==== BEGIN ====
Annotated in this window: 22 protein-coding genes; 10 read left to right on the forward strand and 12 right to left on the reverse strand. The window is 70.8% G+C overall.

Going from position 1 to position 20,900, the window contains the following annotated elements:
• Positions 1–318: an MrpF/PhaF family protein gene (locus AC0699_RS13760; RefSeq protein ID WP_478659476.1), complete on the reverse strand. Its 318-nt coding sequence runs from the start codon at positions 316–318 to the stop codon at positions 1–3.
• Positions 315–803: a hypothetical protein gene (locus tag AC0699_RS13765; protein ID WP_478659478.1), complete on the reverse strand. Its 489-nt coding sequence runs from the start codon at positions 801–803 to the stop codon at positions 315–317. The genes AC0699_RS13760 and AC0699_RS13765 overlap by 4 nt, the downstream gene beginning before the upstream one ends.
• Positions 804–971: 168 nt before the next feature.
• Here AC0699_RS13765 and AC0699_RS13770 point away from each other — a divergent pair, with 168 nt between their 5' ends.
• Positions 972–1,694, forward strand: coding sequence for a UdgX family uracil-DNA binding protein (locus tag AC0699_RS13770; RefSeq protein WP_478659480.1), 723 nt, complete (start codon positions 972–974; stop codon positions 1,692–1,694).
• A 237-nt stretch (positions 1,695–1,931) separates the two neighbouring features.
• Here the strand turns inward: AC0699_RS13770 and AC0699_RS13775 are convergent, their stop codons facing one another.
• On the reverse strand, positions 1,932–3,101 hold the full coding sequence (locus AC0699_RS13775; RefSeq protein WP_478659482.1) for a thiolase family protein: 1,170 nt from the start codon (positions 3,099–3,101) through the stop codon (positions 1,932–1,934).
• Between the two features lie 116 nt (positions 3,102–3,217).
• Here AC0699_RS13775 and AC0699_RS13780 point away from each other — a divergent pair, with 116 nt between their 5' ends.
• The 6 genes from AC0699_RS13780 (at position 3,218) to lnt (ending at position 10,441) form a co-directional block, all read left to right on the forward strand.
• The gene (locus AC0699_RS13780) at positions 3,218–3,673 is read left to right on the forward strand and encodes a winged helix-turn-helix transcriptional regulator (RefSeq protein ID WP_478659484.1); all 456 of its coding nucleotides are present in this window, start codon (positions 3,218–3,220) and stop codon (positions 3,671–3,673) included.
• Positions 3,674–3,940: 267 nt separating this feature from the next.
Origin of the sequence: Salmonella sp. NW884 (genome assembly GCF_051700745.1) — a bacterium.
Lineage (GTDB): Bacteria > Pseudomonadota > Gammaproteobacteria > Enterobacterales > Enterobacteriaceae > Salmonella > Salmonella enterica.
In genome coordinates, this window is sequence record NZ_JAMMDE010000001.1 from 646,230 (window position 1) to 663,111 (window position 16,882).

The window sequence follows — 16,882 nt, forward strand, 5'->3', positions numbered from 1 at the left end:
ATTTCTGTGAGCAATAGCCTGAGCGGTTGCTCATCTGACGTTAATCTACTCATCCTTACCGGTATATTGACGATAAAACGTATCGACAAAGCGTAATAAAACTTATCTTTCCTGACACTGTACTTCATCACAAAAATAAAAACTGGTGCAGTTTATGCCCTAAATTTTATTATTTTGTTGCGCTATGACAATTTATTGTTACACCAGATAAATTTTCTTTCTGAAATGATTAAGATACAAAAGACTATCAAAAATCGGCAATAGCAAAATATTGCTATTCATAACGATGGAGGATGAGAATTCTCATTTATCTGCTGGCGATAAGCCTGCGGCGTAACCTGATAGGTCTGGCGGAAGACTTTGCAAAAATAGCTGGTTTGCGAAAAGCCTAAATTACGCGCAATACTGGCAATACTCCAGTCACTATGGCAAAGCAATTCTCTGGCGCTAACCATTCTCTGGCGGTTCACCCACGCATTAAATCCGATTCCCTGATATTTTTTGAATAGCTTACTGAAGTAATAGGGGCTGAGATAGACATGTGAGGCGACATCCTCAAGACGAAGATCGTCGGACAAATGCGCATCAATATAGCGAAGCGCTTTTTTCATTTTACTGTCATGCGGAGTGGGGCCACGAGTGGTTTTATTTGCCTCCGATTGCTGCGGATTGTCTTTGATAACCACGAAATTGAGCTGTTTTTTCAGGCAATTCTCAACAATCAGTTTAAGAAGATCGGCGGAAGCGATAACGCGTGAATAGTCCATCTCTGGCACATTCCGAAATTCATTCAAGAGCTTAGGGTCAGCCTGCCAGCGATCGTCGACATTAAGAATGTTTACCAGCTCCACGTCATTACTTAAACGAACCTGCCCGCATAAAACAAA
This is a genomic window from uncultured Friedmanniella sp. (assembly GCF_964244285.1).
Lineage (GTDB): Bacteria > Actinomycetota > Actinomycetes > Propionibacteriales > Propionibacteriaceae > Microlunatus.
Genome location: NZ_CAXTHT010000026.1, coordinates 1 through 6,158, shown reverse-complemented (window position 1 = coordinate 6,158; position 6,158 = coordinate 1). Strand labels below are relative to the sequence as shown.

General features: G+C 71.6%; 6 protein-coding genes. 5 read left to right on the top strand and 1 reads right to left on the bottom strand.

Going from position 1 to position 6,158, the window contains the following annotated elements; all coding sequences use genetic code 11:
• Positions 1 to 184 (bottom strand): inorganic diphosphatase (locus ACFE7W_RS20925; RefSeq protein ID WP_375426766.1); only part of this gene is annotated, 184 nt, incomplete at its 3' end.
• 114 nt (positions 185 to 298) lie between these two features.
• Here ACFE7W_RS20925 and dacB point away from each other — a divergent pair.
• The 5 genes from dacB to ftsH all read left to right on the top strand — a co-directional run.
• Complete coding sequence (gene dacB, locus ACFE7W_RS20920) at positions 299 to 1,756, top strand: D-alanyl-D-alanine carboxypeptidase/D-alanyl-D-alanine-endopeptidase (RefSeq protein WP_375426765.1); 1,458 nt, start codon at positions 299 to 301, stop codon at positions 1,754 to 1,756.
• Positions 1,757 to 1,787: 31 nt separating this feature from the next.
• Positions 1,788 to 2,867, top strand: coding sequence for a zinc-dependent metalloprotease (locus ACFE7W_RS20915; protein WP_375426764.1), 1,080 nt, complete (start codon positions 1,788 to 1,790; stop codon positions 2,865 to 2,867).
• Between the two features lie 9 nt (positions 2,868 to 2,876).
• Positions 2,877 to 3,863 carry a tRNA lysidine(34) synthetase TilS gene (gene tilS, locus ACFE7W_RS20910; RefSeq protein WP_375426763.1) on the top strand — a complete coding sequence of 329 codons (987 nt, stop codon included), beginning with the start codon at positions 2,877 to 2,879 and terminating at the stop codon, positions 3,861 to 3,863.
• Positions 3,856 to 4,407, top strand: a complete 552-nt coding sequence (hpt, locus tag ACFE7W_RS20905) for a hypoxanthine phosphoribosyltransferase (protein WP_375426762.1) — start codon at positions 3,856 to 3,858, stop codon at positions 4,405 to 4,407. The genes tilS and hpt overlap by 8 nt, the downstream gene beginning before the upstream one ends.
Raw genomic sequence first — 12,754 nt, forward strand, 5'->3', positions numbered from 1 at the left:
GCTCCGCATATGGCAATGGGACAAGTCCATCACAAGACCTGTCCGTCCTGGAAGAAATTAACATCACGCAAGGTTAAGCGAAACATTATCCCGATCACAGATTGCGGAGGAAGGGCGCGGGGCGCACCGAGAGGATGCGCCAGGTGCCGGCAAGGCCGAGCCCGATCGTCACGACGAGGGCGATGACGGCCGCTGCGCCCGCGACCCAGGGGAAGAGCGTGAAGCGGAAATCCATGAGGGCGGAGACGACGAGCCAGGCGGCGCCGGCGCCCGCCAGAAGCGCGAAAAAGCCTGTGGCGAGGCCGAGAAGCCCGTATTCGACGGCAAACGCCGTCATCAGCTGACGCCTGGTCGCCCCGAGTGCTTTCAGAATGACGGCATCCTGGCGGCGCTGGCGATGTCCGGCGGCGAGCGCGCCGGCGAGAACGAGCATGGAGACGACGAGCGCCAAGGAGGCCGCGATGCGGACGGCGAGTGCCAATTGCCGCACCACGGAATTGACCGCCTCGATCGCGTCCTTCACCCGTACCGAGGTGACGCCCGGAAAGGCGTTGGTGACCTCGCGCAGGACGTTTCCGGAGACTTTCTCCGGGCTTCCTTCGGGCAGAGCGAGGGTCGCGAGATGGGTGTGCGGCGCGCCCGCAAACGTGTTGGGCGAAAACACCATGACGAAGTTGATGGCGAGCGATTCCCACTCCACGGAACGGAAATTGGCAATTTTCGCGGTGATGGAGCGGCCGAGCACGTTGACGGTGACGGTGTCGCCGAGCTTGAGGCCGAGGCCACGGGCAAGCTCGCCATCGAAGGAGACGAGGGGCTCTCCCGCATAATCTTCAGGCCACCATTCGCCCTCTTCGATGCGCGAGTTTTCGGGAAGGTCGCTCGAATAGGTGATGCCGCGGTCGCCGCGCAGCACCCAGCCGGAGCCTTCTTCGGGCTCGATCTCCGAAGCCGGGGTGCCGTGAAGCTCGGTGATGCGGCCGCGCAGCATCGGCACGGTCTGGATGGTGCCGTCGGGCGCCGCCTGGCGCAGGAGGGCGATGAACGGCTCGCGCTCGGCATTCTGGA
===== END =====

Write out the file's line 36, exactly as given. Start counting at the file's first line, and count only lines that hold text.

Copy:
Raw genomic sequence first — 12,754 nt, forward strand, 5'->3', positions numbered from 1 at the left: